For example: you might want to create a general preset containing your living room lights, then five more presets that build off it and change the colors and transition times.

// Either add them on at once...
const preset = new Preset({
    1: { name: 'Living Room Lamp' },
    2: { name: 'Office Lamp' },
})
 
// Or add them later.
const light = new Light({
    name: 'Porch Light',
})
preset.add(3, light)

Methods

// Change all colors at once.
preset.color('blue')
 
// Set transition time.
preset.transition(0)
 
// Like Object.keys.
preset.keys()
 
// Adds a new light to the preset.
preset.add(5, new Light)
 
// Iterate over each light.
preset.each((light, id) => {
    console.log(`Light ${id}`, light)
})

Bridge

Creates a bridge interface that understands presets and has a reasonable api.

No bridge discovery mechanism is included, as I think that would be feature bloat and belongs in a separate module.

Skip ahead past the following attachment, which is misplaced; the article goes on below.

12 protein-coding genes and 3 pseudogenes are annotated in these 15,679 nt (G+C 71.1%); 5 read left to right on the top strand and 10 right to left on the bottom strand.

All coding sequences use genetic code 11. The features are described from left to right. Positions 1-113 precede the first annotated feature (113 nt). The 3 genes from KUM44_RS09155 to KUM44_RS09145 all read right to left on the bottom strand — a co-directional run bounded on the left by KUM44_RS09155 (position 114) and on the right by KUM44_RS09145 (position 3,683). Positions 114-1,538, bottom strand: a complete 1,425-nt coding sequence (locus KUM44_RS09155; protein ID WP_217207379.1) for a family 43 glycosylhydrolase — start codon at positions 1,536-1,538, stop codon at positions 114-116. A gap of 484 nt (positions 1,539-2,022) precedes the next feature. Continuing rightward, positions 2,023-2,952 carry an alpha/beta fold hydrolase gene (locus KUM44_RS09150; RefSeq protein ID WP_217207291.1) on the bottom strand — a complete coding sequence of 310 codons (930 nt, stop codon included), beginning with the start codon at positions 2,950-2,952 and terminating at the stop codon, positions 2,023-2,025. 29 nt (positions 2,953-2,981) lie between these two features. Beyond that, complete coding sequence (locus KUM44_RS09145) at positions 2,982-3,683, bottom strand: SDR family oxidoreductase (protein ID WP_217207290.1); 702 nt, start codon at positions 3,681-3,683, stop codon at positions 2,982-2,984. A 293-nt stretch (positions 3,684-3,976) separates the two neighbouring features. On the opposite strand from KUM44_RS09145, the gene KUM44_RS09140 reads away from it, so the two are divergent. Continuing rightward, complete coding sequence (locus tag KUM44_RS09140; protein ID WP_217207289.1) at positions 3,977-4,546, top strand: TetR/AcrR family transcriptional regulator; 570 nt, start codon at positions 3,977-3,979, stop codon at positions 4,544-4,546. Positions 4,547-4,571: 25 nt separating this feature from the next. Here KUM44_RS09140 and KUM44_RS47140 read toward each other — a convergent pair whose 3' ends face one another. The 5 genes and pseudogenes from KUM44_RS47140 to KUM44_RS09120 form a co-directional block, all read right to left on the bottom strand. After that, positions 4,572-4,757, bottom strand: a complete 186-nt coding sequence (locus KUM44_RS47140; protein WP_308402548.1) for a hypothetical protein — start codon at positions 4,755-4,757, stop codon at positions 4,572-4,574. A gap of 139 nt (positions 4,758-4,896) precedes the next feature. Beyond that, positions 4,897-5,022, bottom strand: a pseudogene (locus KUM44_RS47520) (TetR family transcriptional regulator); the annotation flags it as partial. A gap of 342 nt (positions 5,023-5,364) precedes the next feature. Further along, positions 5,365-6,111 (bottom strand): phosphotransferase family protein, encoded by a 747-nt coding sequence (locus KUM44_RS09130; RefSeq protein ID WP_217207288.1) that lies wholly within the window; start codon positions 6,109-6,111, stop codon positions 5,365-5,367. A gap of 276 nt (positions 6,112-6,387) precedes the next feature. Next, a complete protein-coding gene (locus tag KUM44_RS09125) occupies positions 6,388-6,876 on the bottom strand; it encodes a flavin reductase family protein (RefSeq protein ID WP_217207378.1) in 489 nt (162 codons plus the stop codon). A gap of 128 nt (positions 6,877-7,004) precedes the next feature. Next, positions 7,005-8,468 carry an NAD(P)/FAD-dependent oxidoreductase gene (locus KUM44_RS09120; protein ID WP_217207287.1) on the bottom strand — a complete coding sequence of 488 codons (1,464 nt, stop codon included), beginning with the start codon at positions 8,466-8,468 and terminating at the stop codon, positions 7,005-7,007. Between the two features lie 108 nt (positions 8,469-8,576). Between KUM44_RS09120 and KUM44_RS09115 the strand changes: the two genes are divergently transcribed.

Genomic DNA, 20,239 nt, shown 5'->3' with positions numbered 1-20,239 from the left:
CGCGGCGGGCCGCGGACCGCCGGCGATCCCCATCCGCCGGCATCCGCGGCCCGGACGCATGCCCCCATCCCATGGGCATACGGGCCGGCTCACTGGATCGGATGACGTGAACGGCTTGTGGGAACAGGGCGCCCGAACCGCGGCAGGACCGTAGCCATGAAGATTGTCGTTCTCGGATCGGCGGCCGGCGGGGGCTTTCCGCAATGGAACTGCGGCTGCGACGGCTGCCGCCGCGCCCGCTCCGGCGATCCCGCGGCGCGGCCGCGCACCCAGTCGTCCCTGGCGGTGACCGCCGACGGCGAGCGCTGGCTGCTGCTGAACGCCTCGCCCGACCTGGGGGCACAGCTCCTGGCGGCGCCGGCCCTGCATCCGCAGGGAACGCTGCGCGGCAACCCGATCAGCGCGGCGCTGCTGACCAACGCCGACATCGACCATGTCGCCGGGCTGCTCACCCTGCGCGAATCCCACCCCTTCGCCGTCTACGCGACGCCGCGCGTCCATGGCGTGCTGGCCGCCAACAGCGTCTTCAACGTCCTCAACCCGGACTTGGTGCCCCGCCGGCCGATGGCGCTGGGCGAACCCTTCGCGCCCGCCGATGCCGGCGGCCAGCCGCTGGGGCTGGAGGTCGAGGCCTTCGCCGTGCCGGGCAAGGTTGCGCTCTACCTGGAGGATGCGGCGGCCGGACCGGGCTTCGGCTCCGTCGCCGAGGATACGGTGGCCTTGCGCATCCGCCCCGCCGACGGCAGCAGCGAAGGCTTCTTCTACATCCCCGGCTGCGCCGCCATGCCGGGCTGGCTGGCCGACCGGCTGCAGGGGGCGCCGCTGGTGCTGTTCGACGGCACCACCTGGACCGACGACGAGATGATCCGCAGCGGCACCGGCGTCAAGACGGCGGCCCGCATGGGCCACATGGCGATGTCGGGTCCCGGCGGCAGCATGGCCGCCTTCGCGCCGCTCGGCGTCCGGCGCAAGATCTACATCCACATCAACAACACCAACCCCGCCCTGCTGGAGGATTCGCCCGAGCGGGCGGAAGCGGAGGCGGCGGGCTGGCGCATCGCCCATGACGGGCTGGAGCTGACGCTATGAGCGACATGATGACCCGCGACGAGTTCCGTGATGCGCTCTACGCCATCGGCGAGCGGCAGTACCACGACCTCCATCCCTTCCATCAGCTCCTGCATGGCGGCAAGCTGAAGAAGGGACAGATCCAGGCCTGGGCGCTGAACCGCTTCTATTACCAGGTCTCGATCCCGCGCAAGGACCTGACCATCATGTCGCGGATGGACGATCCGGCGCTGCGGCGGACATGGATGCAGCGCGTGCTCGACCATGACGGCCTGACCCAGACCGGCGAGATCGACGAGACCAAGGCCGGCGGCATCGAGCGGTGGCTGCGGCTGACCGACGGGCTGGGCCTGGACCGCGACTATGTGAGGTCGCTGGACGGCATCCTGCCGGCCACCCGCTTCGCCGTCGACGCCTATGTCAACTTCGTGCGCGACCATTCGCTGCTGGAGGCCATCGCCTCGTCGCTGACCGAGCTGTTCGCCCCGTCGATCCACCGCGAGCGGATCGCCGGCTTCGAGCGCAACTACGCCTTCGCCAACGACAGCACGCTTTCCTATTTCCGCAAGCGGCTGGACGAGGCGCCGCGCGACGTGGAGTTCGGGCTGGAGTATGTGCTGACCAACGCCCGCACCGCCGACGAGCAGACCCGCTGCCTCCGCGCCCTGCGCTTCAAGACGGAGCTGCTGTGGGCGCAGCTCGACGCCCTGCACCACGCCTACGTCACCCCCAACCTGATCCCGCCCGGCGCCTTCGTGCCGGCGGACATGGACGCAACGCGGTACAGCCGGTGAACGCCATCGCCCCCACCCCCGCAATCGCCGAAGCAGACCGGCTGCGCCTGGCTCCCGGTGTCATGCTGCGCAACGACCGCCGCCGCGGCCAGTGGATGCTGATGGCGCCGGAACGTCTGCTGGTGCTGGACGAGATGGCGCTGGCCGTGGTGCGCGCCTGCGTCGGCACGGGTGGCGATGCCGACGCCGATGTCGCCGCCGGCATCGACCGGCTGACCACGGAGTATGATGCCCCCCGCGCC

Also, it would prevent illumination from being browser friendly.

// `ip` is the IP address,
// `key` is the API key.
const bridge = new Bridge(ip, key)

Methods

The Bridge class is fairly new and doesn't have many methods. As needed I'll add some more.

// Formats an absolute url
bridge.url('lights', 5)
// Also works with arrays
bridge.url(['lights', 5])
 
// Resolves to the http response data
bridge.get('lights', 5, 'state')
 
// Sends preset state to the bridge.
// This is probably what you're looking for.
bridge.apply(new Preset)

Installing from GitHub

I love all the cool toys ES6/7 brings. For now, that means compiling the project through Babel.

$ git clone https://github.com/PsychoLlama/iillumination.git
cd illumination
$ npm install
 
# `npm run dev` if you're editing. 
$ npm run babel

To run mocha, do npm test.

Support

If you find a problem, lemme know by filing a GitHub issue. This is a hobby project, but I'll try to follow up asap.

You can support this project and my narcissism by starring it 😀

Install

npm i illumination

DownloadsWeekly Downloads

6

Version

0.0.1

License

MIT

Last publish